Film Review: Spy Thriller ‘Rogue Agent’ Starring James Norton And Gemma Arterton

One ballsy man’s spectacular real-life scam that endured in the UK for nearly a decade makes for pulse-quickening escapism in Rogue Agent. This is a story so far-fetched that you’d have trouble buying it in a film unless it really happened, and such is the case here in a yarn that intrigues from the very beginning and only momentarily towards the end loses a bit of its footing. Graced by strong and alluring performances by leads James Norton and Gemma Arterton, this most engrossing drama is an IFC Films release in the U.S., where it will also be available for streaming on AMC+, while Netflix will broadcast it on home turf.

Great Britain has probably turned out more first-rate spy stories, both in literature and onscreen, than any other nation, but this one has a special flavor that sets it apart. It’s both intelligent and sexy, a combination sufficiently rare as to always to be welcome, and the audacity of the central figure, Robert Hendry Freegard, both in work and play is as immediately captivating as it is appalling; the man made major mischief.

Taking advantage of a spy shortage (who knew?) that afflicted England for about a decade beginning in the early 1990s and triggered the unprecedented use of “freelance” undercover investigators, the well-spoken young Freegard used his considerable charm and persuasiveness to successfully pose as a member of the MI5 domestic security apparatus. The gentleman’s effective scam involved seducing women whom he then persuaded to give him money to purportedly pursue his top-secret search for enemies, IRA operatives prominently among them.

A quick visit to the internet reveals that the real Robert Freegard was no matinee idol, but he made up for it with fast clever talk and an inviting manner. By contrast, Norton, who portrays him, has no such handicap; rather, he could scarcely be more dashingly debonnaire as a wily talker and practiced charmer who has little trouble landing his prey and, eventually, her bank account.

Not that Alice Archer (Arterton) is any kind of dummy or push-over, far from it. They’d met before—nine years earlier, in fact—and the attraction on both sides is manifest. The script by Michael Bronner and co-directors Adam Patterson and Declan Lawn (the latter two of whom made the acclaimed three-part The Salisbury Poisonings, which was the most-watched drama on the BBC in 2020) deftly trades both in discreet but necessary exposition and insinuating banter; it’s all smart stuff with a smooth British polish, and the two lead actors know how to put it over with plenty of wile and tricks left in reserve.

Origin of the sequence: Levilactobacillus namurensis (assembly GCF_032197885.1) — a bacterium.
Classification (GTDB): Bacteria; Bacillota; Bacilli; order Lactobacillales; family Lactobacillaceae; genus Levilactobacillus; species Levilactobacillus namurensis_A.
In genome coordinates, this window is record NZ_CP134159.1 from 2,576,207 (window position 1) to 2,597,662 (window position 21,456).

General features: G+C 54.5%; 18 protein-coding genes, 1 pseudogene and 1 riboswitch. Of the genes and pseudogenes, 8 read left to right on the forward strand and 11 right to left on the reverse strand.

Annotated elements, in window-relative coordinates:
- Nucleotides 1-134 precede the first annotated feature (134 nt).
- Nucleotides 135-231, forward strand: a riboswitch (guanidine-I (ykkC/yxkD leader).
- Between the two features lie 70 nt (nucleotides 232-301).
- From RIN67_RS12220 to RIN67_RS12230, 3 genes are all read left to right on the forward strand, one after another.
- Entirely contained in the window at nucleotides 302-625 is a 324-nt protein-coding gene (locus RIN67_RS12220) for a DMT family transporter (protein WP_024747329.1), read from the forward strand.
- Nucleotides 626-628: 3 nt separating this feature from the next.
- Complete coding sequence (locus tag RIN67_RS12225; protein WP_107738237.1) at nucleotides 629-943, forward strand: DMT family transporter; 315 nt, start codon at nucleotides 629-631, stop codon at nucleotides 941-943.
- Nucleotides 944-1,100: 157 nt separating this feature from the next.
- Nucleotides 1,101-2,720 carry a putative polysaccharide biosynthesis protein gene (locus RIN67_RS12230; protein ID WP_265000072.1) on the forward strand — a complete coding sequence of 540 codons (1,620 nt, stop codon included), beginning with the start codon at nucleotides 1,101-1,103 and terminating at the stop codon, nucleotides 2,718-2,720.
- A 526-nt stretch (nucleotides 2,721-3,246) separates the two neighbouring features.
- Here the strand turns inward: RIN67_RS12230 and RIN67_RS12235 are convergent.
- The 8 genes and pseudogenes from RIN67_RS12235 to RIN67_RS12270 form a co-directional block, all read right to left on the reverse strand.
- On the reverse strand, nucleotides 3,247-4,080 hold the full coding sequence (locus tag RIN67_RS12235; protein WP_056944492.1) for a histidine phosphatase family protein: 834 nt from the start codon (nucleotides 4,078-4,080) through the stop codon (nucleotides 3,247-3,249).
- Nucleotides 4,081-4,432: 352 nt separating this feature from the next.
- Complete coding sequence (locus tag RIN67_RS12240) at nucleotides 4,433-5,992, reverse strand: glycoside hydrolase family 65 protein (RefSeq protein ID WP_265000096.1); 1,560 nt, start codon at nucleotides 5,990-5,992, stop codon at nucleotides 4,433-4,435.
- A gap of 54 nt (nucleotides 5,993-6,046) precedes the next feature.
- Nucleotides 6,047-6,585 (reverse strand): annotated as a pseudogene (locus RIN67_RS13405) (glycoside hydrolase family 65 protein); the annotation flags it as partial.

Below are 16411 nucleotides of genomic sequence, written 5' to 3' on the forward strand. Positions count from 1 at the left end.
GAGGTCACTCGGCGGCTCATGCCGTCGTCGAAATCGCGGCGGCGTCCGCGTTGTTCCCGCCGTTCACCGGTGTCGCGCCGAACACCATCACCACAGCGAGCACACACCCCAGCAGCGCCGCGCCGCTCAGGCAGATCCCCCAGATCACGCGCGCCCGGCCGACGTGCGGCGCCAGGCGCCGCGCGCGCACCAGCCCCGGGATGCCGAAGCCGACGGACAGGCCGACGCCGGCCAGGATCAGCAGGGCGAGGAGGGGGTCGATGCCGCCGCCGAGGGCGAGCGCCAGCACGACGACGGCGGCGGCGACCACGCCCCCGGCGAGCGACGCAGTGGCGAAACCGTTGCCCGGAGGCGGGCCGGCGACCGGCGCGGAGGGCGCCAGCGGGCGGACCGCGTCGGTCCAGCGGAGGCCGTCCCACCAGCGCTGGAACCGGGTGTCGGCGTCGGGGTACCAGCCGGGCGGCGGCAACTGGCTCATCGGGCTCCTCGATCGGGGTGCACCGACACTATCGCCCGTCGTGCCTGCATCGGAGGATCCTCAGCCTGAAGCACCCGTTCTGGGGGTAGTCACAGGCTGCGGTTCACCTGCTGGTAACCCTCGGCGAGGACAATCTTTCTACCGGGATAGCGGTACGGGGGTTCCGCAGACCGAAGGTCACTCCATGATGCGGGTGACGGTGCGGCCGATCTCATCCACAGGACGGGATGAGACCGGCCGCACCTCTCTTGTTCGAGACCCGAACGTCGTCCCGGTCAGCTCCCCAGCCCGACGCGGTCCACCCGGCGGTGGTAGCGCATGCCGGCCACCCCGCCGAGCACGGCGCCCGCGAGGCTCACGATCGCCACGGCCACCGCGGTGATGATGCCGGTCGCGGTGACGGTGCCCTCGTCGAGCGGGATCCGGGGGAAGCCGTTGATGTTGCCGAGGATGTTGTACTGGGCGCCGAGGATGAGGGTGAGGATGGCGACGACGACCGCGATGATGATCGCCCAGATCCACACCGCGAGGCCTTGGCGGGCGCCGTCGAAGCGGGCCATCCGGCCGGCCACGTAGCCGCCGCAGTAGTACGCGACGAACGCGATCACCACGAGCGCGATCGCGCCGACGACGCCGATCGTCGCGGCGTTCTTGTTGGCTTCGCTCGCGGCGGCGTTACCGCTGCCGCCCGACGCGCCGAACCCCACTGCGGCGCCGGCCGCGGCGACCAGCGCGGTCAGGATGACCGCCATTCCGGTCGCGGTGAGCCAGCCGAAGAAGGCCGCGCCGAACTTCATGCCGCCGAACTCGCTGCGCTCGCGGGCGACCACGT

At this point in her career, Alice is what’s called an “investigations solicitor,” and one of her skills is looking into people’s credit histories. When she checks her new Romeo out, she finds he has none. “You don’t exist,” she informs him. Unfazed by this accusation, Robert, or whatever his name is, reveals his spy status and, in very James Bond fashion, lets her take the wheel of his red hot red Ferrari on their way to a romantic weekend in a lighthouse. Her new plan in life, under her new beau’s influence, is “making the most of things.”

If only she’d known what she was getting herself into. Developments are a bit tricky to follow at times but are shrewdly laid out overall. Crucially, the film is never glib about Robert’s abilities—you have to believe in his powers of persuasion in order to swallow the premise. The shifting dynamics test the thoroughness of Robert’s massive con and his ability trick even his smart new inamorata.

In the end, Freegard conned about £1 million from at least seven victims over the course of a decade. But, crucially, the principal focus throughout the constantly engrossing film remains upon Alice, a fortuitous choice because she’s so smart and still gets conned. One might wonder why the victims were so stupid as to let themselves be taken advantage of so completely. Crucially, the script and actors make it all credible, even as the reality has been glamorized, polished up and in all ways been made more glamorous and provocative.

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